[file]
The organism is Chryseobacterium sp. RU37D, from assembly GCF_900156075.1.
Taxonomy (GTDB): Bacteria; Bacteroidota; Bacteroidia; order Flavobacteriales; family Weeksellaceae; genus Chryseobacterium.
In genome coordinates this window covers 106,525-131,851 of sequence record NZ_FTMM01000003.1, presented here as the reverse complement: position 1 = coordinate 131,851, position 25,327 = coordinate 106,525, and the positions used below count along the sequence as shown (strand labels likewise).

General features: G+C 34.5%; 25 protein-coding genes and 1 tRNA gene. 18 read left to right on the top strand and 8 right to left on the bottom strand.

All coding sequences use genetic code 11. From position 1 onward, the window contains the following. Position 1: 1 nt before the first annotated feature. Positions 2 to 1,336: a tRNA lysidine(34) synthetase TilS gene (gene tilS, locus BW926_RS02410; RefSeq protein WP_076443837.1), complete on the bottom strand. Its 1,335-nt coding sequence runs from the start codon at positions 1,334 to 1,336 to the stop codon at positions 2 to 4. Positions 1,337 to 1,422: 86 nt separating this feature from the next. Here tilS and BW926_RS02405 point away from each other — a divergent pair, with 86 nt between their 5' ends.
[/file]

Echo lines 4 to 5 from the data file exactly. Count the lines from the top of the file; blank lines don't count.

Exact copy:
General features: G+C 34.5%; 25 protein-coding genes and 1 tRNA gene. 18 read left to right on the top strand and 8 right to left on the bottom strand.

All coding sequences use genetic code 11. From position 1 onward, the window contains the following. Position 1: 1 nt before the first annotated feature. Positions 2 to 1,336: a tRNA lysidine(34) synthetase TilS gene (gene tilS, locus BW926_RS02410; RefSeq protein WP_076443837.1), complete on the bottom strand. Its 1,335-nt coding sequence runs from the start codon at positions 1,334 to 1,336 to the stop codon at positions 2 to 4. Positions 1,337 to 1,422: 86 nt separating this feature from the next. Here tilS and BW926_RS02405 point away from each other — a divergent pair, with 86 nt between their 5' ends.